Nuclear Nonproliferation Deals and Environmental Injustice in the South

As the Nuclear Security Summit took place in Washington on March 31, US and Japanese officials announced they had completed the removal of highly radioactive material — including 730 pounds of plutonium, enough for more than 40 nuclear weapons — from a Japanese research project and were sending it to the Savannah River Site, a Department of Energy nuclear reservation located on the South Carolina-Georgia border.

The announcement came a week after South Carolina Gov. Nikki Haley (R) wrote a letter to US Energy Secretary Ernest Moniz demanding that the Japanese plutonium be turned back or sent elsewhere.

The shipment “puts South Carolina at risk for becoming a permanent dumping ground for nuclear materials,” Haley wrote in the March 23 letter, a copy of which was viewed by the Reuters news agency. “Therefore, stop shipment or re-route this defense plutonium. God bless.”

At the time Haley penned the letter, transfer of the plutonium from a Japanese government nuclear project in Tokaimura to a British-flagged ship had already begun, according to the public-interest group Savannah River Site Watch. The material will be shipped by armed transport to the military port in Charleston, South Carolina, a journey expected to take about 50 days, then trucked to the Savannah River Site.

Thirteen metric tons of toxic, weapons-grade plutonium are already stockpiled at the Savannah River Site, much of it as a result of a nonproliferation agreement with Russia.

It’s been estimated that a single pound of plutonium could cause as many as 2 million deaths if inhaled. Another concern is that accumulated plutonium can reach critical mass, emitting deadly amounts of radiation. Criticality accidents have killed scientists and other nuclear industry workers in the US and other countries. One such accident at Tokaimura in 1999 killed two workers and exposed at least 667 people — including nearby residents — to excessive doses of radiation.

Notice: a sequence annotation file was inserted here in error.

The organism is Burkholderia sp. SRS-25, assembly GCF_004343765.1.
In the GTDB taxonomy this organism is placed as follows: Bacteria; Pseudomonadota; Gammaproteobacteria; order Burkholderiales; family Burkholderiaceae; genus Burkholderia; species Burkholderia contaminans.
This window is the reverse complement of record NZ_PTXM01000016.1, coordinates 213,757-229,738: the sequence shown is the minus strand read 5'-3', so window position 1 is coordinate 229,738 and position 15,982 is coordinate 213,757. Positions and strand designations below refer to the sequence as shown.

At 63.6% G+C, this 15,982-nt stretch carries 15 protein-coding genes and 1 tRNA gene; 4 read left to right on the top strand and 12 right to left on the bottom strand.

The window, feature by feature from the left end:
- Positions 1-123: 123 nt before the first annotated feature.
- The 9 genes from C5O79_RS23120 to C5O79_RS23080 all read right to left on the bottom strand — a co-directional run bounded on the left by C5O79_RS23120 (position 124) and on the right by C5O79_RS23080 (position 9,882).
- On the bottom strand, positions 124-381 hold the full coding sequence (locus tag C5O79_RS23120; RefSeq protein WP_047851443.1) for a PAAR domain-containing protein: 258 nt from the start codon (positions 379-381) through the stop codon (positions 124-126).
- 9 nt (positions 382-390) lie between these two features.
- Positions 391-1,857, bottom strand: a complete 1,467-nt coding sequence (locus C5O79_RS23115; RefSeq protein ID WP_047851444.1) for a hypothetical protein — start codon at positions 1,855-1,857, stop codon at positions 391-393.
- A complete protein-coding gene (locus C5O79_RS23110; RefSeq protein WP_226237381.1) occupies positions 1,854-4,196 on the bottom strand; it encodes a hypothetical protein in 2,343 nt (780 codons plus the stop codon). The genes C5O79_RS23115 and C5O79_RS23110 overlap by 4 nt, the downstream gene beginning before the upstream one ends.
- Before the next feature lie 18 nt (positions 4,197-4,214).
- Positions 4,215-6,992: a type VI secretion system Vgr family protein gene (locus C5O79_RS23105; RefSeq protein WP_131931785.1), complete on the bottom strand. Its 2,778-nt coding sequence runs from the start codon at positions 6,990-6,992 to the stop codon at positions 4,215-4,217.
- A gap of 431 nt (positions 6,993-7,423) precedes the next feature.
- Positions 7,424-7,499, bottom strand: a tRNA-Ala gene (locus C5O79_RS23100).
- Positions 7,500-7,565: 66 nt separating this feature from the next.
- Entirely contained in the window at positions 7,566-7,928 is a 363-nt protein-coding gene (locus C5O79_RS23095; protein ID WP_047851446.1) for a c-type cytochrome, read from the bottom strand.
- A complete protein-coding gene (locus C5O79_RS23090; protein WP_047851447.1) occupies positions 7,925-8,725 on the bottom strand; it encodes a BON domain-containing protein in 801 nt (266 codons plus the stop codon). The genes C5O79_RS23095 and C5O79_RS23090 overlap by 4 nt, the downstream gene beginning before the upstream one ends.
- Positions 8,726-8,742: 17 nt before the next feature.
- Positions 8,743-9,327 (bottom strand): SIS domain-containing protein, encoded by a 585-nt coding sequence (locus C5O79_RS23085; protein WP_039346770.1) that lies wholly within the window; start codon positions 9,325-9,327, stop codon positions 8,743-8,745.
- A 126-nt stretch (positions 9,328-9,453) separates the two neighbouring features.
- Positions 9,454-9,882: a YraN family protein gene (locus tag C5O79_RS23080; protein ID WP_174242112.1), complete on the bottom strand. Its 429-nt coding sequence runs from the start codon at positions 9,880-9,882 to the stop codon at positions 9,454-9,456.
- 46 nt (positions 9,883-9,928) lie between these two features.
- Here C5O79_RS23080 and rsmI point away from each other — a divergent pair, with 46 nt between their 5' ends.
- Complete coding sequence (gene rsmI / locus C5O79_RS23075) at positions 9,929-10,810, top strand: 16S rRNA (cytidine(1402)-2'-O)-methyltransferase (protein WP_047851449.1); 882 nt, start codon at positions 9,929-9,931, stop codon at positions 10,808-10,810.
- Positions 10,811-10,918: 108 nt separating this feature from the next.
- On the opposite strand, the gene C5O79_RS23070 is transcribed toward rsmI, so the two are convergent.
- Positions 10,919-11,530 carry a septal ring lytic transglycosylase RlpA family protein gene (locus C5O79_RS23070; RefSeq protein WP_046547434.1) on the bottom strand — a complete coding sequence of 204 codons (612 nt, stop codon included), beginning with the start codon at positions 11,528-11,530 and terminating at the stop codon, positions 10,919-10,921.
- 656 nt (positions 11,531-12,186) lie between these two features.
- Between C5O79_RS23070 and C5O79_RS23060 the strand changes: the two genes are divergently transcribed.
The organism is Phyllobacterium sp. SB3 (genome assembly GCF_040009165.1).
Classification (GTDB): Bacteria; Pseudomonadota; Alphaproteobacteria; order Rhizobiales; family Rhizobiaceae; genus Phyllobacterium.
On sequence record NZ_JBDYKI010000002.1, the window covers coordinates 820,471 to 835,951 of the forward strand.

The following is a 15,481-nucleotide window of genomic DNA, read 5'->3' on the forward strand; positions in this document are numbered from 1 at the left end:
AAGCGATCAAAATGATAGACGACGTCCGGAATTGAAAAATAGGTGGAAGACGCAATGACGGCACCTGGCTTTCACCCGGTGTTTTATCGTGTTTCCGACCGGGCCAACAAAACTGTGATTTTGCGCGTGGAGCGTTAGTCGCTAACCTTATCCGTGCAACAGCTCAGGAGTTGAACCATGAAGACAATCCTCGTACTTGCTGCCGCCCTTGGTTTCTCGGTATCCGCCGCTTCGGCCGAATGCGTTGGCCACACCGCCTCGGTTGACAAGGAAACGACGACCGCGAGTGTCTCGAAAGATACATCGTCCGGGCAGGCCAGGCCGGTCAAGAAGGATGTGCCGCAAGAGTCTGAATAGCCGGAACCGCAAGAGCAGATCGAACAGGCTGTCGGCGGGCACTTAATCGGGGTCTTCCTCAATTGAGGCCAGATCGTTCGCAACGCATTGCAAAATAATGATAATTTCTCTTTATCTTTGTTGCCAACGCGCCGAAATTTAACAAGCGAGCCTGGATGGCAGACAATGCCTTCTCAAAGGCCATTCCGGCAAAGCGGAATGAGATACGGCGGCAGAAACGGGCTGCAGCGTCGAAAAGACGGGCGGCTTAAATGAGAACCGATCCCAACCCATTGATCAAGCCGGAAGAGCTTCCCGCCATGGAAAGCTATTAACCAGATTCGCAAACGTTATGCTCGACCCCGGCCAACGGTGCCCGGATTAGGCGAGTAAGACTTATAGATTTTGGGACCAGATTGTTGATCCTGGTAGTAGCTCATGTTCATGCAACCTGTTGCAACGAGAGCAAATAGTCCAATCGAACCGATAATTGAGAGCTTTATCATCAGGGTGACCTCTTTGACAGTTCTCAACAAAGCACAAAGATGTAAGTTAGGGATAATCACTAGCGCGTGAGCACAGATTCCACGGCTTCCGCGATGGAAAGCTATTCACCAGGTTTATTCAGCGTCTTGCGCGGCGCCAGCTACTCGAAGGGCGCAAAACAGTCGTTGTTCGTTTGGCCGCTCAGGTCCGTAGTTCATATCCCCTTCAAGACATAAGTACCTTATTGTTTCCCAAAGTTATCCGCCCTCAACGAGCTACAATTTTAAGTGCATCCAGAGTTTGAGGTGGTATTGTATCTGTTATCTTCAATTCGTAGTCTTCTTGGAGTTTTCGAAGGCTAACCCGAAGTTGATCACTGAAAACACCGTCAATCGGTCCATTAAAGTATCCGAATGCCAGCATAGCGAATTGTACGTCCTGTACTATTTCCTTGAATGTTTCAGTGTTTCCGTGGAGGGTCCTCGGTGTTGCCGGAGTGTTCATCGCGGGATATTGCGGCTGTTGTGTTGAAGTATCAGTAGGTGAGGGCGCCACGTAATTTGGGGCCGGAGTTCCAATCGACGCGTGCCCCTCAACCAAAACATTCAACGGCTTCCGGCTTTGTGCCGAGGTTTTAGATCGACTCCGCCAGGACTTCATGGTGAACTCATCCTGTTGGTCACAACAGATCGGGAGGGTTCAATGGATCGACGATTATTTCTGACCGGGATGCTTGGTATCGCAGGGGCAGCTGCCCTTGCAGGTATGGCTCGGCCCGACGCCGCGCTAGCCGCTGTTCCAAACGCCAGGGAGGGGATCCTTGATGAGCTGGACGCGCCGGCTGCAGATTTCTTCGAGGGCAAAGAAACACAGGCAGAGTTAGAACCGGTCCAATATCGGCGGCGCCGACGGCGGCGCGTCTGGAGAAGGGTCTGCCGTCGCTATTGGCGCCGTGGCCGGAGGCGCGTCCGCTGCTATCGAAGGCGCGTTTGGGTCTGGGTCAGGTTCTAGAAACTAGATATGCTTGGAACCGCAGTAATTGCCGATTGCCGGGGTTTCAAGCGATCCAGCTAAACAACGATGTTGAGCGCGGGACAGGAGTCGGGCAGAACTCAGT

A few days before the announcement of the US deal with Japan, Moniz called Haley to tell her that 6 metric tons of plutonium from the Savannah River Site would ultimately be moved to a New Mexico facility that he said should be operational by the end of this year. That facility was shuttered in 2014 following a nuclear accident caused by workers using the wrong type of cat litter to clean up nuclear waste.

Haley called Moniz’s pledge a “big win” but noted that the department “has not lived up to promises made in the past.” Earlier this year, her administration initiated a lawsuit seeking to force the DOE to pay the state $1 million a day over its broken promise to finish building a facility at the Savannah River Site to convert the stockpiled plutonium into nuclear reactor fuel. That project was supposed to have been completed by Jan. 1 but has been plagued by cost overruns and delays as the DOE considers other disposal alternatives.

There are also lingering questions about the viability of the converted fuel, known as mixed-oxide or MOX fuel. Duke Energy had to abort a test of MOX fuel at its Catawba reactor in South Carolina in 2008 after noticing unusual physical changes in fuel assemblies that could create a safety hazard. Last year the Tennessee Valley Authority said it would delay a decision on using MOX fuel in its reactors until DOE makes a final decision on plutonium disposal.

“Disenfranchised From the Debate”

Residents living near the Savannah River Site have long raised concerns that the decision to stockpile plutonium and spent nuclear fuel there — and how that decision was made — represent an environmental injustice against people of color and the poor.